Tossing and Turning Winter Guard Flags

Ella Aranjo (left) and Addy Symalla (center) toss up their flags at Dakota Ridge winter guard practice.

Cathy Amwoza

Ella Aranjo (left) and Addy Symalla (center) toss up their flags at Dakota Ridge winter guard practice.

Kassidy Spencer, Staff

Ella Aranjo walks onto the cold gym floor after the team warm-up — they gather in a tight circle and say a couple of words to get amped up for the competition. They walk to the mat while carrying their large props and get lined up.  The speaker comes on, and Dakota Ridge High School is announced as it echoes throughout the gym. 

Ella Aranjo, a winter guard member at Dakota Ridge High School, gives it her all at every practice because, like many other student-athletes, with COVID-19 restrictions in place, the unknown is always waiting ahead of us. 

Before Covid-19 canceled everything last school year, the winter guard’s last competition ended up well. The team placed 4th in their division out of 10 teams. Unfortunately, the season got cut short, and the team was unable to continue competing.

Aranjo has been doing winter guard for a year now and claims she is relatively close to her teammates, except for the freshmen. Not being able to see them often is unfortunate, but she still gets to see them twice a week, and when they are together they make the most of their time.

Because of the current situation the world is in, Aranjo says it is hard to find a sense of normalcy. She realizes that not only for winter guard, but student-athletes in general, sports and activities are an important aspect in order to have fun and make new friends in high school.

“I think it’s important to keep winter guard during times like this because some people, like myself, are not able to see their friends as often because of the split in last names,” Aranjo said, “and because it is a way for people to make new friends and have fun in general.”

Ella Aranjo and her winter guard teammates may not get to see each other as much now; however, she and her teammates strive to get better each practice. They are willing to help each other out and make a team effort to stay positive.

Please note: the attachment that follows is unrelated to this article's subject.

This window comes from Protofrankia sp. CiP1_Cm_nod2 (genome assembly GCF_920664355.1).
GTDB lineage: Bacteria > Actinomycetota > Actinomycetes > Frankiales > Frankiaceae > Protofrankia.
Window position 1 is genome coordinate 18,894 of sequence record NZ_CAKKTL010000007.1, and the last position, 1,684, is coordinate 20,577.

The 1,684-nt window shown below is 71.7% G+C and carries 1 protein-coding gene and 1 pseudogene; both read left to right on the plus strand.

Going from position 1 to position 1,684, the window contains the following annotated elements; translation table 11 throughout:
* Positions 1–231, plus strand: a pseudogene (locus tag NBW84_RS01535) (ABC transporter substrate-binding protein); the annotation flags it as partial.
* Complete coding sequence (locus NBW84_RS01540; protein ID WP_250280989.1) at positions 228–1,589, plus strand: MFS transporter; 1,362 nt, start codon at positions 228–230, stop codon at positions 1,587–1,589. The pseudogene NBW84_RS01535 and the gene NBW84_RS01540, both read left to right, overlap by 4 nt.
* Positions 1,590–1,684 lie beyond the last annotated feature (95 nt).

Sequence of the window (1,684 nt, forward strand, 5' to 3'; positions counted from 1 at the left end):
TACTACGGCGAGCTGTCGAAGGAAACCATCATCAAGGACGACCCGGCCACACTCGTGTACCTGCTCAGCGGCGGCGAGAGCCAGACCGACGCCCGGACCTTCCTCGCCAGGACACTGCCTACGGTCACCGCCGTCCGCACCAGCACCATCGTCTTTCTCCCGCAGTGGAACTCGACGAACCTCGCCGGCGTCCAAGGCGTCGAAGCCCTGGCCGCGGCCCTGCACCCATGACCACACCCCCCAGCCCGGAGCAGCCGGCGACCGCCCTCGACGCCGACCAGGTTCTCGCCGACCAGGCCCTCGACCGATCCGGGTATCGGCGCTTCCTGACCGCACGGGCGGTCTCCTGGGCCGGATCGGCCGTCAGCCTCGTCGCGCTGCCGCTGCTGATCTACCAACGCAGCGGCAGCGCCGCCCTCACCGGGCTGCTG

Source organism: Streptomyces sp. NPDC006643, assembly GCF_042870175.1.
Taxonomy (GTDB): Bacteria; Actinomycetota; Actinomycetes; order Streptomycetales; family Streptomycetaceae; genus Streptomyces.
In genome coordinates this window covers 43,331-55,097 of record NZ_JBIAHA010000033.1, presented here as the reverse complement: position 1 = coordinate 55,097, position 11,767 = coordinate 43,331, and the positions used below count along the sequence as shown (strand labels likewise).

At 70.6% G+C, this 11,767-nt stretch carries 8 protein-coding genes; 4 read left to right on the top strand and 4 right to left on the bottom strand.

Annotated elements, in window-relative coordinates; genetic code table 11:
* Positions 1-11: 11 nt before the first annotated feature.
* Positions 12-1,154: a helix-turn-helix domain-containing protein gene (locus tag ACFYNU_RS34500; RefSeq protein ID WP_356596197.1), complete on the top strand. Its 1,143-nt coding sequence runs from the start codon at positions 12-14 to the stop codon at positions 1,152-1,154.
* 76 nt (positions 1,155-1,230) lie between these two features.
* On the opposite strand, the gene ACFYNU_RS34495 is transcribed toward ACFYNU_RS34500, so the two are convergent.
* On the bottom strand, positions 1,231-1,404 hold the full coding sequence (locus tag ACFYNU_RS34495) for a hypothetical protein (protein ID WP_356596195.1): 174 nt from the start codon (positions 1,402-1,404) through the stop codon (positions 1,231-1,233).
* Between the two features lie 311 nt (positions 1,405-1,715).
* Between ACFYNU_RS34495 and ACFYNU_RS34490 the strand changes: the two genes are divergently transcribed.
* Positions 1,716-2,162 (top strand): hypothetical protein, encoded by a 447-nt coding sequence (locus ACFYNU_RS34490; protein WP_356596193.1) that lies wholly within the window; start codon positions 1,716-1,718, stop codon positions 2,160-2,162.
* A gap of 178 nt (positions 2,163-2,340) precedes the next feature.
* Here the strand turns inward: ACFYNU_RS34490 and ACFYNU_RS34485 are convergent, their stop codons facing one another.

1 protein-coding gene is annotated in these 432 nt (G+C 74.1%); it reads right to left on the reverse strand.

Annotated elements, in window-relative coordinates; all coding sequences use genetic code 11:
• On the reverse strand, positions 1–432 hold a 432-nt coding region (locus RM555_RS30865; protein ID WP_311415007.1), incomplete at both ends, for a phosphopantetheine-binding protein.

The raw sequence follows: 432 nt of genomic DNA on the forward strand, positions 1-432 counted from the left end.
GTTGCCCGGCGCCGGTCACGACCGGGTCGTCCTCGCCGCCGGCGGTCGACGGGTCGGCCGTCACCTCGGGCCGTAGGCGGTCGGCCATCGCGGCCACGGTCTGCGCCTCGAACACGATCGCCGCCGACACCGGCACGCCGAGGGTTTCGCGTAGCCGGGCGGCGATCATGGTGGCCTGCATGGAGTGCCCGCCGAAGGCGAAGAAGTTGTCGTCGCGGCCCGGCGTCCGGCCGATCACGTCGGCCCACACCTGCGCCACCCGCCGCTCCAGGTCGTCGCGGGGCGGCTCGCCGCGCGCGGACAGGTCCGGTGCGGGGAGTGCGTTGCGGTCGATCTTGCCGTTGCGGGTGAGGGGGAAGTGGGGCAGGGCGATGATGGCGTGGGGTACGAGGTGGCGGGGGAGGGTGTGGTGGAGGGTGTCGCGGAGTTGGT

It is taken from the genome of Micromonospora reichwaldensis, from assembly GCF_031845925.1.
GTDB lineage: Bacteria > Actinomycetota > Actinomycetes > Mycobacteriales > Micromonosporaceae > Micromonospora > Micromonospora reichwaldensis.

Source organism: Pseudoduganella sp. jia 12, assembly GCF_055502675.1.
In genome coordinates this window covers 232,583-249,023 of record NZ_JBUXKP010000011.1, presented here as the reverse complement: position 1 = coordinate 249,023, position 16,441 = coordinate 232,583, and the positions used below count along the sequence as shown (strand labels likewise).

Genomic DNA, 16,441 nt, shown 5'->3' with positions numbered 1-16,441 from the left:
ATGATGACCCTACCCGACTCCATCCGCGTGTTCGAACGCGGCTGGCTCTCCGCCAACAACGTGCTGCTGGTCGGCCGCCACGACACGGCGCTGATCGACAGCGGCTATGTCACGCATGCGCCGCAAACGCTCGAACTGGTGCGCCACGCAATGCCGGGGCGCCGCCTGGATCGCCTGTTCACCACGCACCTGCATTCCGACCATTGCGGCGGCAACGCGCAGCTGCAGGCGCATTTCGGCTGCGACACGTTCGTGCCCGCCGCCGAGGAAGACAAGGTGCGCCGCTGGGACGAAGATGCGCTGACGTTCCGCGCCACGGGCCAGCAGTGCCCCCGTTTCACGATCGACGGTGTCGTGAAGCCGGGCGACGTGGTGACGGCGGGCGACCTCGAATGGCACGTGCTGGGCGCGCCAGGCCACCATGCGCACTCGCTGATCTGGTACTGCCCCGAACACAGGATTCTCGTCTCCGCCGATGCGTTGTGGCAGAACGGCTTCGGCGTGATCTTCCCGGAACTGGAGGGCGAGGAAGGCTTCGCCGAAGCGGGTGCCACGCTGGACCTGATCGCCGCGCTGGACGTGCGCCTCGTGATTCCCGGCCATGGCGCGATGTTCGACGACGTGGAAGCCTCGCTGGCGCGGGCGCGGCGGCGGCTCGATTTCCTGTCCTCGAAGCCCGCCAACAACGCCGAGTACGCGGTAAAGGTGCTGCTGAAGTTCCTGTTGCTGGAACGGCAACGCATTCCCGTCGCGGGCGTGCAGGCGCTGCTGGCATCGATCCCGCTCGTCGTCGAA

Compared to the typical practices that winter guard had in previous seasons, a lot has changed. However, according to Aranjo, social distancing isn’t really that hard for them since they have to spread out anyway to do tricks and tosses.

“It has changed in a lot of ways.  For example, we take our temperatures before every practice and wear masks for the full practice,” Aranjo said.

A couple of Aranjo’s teammates say they enjoy working with her because she motivates them to be better. In a time like this, every team needs positivity and someone to motivate them to keep going.

“I feel like she keeps me motivated,” sophomore Lena Miller said. ”We are able to help each other through difficult tasks and routines in order to make us both better for the whole group.”

Aranjo’s teammate, Addy Symalla, agrees with Miller.  “She brings a determined energy and always keeps pushing even when things get hard for her, which helps keep the group going.”

COVID-19 has changed student activities and has even canceled some sports. Unfortunately for winter guard, they are stripped of the experience and fun of competitions.  But many of them look on the bright side of the situation and are grateful to see their teammates and friends.

As Aranjo said, “The best parts have been being able to learn new things and seeing my friends twice a week. The worst parts have been practicing a lot less and not being able to compete and perform as usual.” 

Dakota Ridge High School team huddles during a winter guard competition. (Cathy Amwoza)